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2.2 Elements of the Loop

In this lesson, I’ll give you a walkthrough of the code contained in The Loop and show you what each element does.

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2.2 Elements of the Loop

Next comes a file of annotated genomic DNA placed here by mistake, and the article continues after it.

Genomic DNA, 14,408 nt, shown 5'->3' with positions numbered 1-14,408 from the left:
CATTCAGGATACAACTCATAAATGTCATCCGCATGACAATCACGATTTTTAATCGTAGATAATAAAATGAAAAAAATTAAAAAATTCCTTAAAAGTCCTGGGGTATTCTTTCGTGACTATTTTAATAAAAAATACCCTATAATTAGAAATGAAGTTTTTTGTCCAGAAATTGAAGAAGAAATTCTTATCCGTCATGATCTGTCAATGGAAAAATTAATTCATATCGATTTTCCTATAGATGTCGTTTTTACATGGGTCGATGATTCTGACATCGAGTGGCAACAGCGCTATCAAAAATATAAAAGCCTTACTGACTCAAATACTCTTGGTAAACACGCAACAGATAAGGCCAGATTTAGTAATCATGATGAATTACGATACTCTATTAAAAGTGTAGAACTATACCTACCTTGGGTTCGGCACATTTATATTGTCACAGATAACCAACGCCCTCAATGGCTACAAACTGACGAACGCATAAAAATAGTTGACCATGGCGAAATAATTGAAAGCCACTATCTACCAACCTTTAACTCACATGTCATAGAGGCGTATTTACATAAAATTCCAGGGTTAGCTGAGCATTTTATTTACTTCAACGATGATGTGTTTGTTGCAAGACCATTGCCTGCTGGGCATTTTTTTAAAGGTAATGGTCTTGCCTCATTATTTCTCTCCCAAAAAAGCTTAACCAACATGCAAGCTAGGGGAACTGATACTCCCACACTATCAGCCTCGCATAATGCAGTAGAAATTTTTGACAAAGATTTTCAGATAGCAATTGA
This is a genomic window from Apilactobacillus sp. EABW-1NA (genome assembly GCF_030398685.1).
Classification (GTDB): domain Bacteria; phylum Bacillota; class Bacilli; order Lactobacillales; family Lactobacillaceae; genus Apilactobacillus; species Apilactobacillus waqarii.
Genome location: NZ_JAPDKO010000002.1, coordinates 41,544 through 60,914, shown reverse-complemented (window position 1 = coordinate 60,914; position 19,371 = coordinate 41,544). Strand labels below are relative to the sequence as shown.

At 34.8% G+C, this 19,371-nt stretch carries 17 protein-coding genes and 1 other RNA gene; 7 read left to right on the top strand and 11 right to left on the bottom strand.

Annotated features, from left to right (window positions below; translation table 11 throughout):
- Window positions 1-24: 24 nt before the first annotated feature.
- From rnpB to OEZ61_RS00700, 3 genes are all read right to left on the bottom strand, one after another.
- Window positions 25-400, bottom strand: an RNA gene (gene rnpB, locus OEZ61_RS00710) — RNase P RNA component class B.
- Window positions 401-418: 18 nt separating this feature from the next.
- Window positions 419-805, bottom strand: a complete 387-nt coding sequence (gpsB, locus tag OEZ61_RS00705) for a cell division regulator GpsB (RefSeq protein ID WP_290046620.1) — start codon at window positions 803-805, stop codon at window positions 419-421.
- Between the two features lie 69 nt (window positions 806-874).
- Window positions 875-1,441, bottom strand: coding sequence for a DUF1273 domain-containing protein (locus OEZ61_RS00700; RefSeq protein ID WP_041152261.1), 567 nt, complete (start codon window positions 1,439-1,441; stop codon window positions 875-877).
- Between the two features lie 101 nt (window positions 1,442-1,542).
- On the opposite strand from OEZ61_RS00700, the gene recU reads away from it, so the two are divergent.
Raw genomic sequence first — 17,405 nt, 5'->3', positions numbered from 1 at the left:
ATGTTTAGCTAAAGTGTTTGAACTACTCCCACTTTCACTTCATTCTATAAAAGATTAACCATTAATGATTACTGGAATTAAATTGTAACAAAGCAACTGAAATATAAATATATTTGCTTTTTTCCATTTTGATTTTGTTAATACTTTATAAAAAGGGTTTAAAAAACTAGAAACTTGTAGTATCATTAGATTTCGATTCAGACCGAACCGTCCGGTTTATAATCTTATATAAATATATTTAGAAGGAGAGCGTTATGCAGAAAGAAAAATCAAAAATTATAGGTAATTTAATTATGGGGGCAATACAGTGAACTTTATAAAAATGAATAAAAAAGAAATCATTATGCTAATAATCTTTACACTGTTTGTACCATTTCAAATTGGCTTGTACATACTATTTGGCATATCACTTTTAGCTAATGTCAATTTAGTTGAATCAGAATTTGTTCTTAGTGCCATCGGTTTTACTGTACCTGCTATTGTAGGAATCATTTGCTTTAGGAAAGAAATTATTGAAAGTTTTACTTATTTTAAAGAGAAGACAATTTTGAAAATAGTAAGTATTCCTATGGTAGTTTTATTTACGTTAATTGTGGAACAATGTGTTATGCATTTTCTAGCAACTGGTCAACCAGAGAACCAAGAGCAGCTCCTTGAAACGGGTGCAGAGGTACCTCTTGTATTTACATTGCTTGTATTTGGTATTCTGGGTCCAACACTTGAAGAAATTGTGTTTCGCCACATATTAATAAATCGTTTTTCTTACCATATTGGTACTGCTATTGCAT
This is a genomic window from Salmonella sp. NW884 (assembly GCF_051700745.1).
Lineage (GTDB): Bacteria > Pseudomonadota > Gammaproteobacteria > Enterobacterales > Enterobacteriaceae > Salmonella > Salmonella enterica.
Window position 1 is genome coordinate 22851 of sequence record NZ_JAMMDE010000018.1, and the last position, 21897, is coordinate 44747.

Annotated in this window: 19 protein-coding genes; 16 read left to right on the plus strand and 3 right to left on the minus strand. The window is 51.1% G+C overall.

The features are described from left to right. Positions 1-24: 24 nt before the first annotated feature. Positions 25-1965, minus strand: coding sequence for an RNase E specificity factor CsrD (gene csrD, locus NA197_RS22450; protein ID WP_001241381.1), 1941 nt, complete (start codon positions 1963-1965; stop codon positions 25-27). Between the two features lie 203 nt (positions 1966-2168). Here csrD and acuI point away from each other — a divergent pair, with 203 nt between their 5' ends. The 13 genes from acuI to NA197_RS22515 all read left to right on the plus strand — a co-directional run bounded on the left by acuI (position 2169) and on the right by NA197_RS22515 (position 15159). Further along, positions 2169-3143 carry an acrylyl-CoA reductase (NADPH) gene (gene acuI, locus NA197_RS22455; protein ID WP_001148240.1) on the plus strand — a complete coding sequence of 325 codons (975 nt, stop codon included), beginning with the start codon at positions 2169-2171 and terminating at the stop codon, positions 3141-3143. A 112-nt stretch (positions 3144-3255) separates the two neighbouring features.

Hello, and welcome back to this Tuts+ course on working with the WordPress Loop. In this part of the course, I'm gonna show you the code within the loop, and show you how it works and how it displays content from the database. So let's take a look at the loops in our theme. The default loop in our theme is contained in this loop.php file. So if I just show you how that's called, just as a recap. In my template file, for example, index here, I've got get_template_part( 'includes/loop' ). And that's because my loop file is in the includes folder. So that will call a code within this file as if it was running right there within the index file. So here's my default loop. And this theme is working for archive pages and for anything that's not a single page, so things like the search page and the 404 page as well. So the first thing the loop will do is check if there are any posts. And the way it checks that is by referencing the main query that WordPress runs depending on what you're looking at on your site. So if there are any posts, it then does a while-have posts, so it wants to keep looping while there are posts. And once it finishe finding posts, it stops, and then it sets up the post. So this line here can sometimes take slightly different forms. Sometimes it's on more than one line, sometimes you've got brackets instead of these colons, but it's always if ( have_post() ) : while ( have_posts() ) : the post(). So that opens our loop for us and that starts things running. And now with this first post, the post, it'll start outputting code for that individual post. And by default the latest post will be output first. So for each post, we're outputting an article element with an ID of the post ID and with a variety of classes using the post_class tag. Which is provided by WordPress and gives you classes that you can use to star your posts using CSS. Within that article element, we've got an h2 with a class of entry title, and that has got the title of the post with a link to it. So the_permaLink template tag here, is a link to the_post that's currently being run in our query in our loop. And then the title is, as you'd expect, the title of the name of the post. So that's our h2. And then we've got a section called entry-meta. So here we've got metadata about the post, and within that we've got the date on which the post was published. So that's echoing out what is called by that get the date function in WordPress. We've then got the important stuff, the content. So we're opening a new section called entry-content with a class of entry-content. And here I've got a check for being on an archive page or being on the main block page, which you'll see in the next part of the course. And if that's the case, we'll show the_excerpt, and then a get more link. And this template tag here, the_excerpt, will display an excerpt from the post on archive pages. If that's not the case, in other words, if we're on a static page, or a single post or the home page or something like that, it'll output the content. So that is another template tag which outputs all of the content of your post. We're then closing that section there, the entry-content section. And here I'm adding an entry-utility section, which includes the comment form and that's only gonna be on single posts and pages. So here I'm checking if we're not in the archive or home, and I'll show you that in more detail later on in the course. So here's another template tag called comment_form, and you use that to display the comments form in WordPress. So if I go to an individual post, you can see down here, the comment form is here. So that will do all the work for you. You don't need to code any of this stuff, you just put a comment_form in. And then finally, we're closing our article, which we opened right here, right at the top, which encloses all of the markup for our post. And then after that, we use endwhile to stop that looping. So we know, while having any posts anymore, and then finally endif. And the reason those have to come in that order is because if came first, and then while, and while comes first here and if. Because just as in any markup or PHP, you have to enclose things correctly. So that is our standard loop. Let me show you the loop for single, is very similar, this is for single postal pages. So there aren't any conditional tags here for archive pages and we've got the comment form without any conditional tags as well. There's just a check for whether we're not on a page, which I'll show you in the next part of the course. But you can see again we've got if ( have_post() ) : while ( have_posts() ) : the post(), the article, the h2, the entry-content, note that that doesn't have a link because we're in a single post. You don't need to link to it cuz you're already there. And then we've got entry-content, entry-utility, the close of the article and endwhile and endif just the same. So every loop will always include these lines here, the one at the beginning and the one at the end. And what you put in the middle really depends on what you want to output. But you'll always need to use either the content or the excerpt and you'll always need to use the title, because people will want to see what your post is called, and they'll want to be able to read it. But as you code more and more loops you begin to become familiar with the things that are in common between all of them, and those basic building blocks of any loop and what they output on the page. So that's the element of the code in the loop. In the next part of the course, I'm gonna show you how to create a loop for archive pages. And you've had a brief glimpse of that in this part of the course, but I'll show you in detail how to create that code. See you next time, and thanks for watching.